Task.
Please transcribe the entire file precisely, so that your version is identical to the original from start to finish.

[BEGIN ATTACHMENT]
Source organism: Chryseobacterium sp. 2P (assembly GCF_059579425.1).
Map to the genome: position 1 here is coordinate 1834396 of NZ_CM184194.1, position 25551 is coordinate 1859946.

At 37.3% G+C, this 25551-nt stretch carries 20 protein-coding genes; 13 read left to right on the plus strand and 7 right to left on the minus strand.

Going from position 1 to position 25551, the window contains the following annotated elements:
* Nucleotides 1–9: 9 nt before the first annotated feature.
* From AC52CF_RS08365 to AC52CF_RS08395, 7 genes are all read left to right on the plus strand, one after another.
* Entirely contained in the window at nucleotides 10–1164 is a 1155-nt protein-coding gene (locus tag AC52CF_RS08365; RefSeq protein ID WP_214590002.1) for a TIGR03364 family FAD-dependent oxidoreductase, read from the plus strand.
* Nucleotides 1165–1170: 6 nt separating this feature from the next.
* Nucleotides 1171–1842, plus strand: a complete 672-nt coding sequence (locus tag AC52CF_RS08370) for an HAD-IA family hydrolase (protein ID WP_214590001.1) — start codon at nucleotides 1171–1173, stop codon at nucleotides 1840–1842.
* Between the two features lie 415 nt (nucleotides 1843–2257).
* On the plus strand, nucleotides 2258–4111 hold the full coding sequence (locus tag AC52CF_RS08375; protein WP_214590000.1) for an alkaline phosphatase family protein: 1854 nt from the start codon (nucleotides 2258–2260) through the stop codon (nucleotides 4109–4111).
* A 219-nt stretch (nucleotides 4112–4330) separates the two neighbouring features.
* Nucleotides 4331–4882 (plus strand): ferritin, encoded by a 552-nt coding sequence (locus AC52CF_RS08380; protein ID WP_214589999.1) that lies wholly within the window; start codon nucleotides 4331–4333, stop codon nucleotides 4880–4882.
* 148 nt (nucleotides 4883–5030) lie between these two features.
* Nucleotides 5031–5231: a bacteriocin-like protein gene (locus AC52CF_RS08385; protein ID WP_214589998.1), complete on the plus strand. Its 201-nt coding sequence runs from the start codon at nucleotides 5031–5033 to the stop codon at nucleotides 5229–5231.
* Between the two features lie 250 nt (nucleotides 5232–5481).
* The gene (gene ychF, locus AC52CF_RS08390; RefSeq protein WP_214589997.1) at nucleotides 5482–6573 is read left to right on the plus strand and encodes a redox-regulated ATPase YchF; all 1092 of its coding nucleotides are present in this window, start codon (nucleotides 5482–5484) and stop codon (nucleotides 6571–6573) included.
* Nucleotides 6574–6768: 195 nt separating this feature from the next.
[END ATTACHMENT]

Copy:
Source organism: Chryseobacterium sp. 2P (assembly GCF_059579425.1).
Map to the genome: position 1 here is coordinate 1834396 of NZ_CM184194.1, position 25551 is coordinate 1859946.

At 37.3% G+C, this 25551-nt stretch carries 20 protein-coding genes; 13 read left to right on the plus strand and 7 right to left on the minus strand.

Going from position 1 to position 25551, the window contains the following annotated elements:
* Nucleotides 1–9: 9 nt before the first annotated feature.
* From AC52CF_RS08365 to AC52CF_RS08395, 7 genes are all read left to right on the plus strand, one after another.
* Entirely contained in the window at nucleotides 10–1164 is a 1155-nt protein-coding gene (locus tag AC52CF_RS08365; RefSeq protein ID WP_214590002.1) for a TIGR03364 family FAD-dependent oxidoreductase, read from the plus strand.
* Nucleotides 1165–1170: 6 nt separating this feature from the next.
* Nucleotides 1171–1842, plus strand: a complete 672-nt coding sequence (locus tag AC52CF_RS08370) for an HAD-IA family hydrolase (protein ID WP_214590001.1) — start codon at nucleotides 1171–1173, stop codon at nucleotides 1840–1842.
* Between the two features lie 415 nt (nucleotides 1843–2257).
* On the plus strand, nucleotides 2258–4111 hold the full coding sequence (locus tag AC52CF_RS08375; protein WP_214590000.1) for an alkaline phosphatase family protein: 1854 nt from the start codon (nucleotides 2258–2260) through the stop codon (nucleotides 4109–4111).
* A 219-nt stretch (nucleotides 4112–4330) separates the two neighbouring features.
* Nucleotides 4331–4882 (plus strand): ferritin, encoded by a 552-nt coding sequence (locus AC52CF_RS08380; protein ID WP_214589999.1) that lies wholly within the window; start codon nucleotides 4331–4333, stop codon nucleotides 4880–4882.
* 148 nt (nucleotides 4883–5030) lie between these two features.
* Nucleotides 5031–5231: a bacteriocin-like protein gene (locus AC52CF_RS08385; protein ID WP_214589998.1), complete on the plus strand. Its 201-nt coding sequence runs from the start codon at nucleotides 5031–5033 to the stop codon at nucleotides 5229–5231.
* Between the two features lie 250 nt (nucleotides 5232–5481).
* The gene (gene ychF, locus AC52CF_RS08390; RefSeq protein WP_214589997.1) at nucleotides 5482–6573 is read left to right on the plus strand and encodes a redox-regulated ATPase YchF; all 1092 of its coding nucleotides are present in this window, start codon (nucleotides 5482–5484) and stop codon (nucleotides 6571–6573) included.
* Nucleotides 6574–6768: 195 nt separating this feature from the next.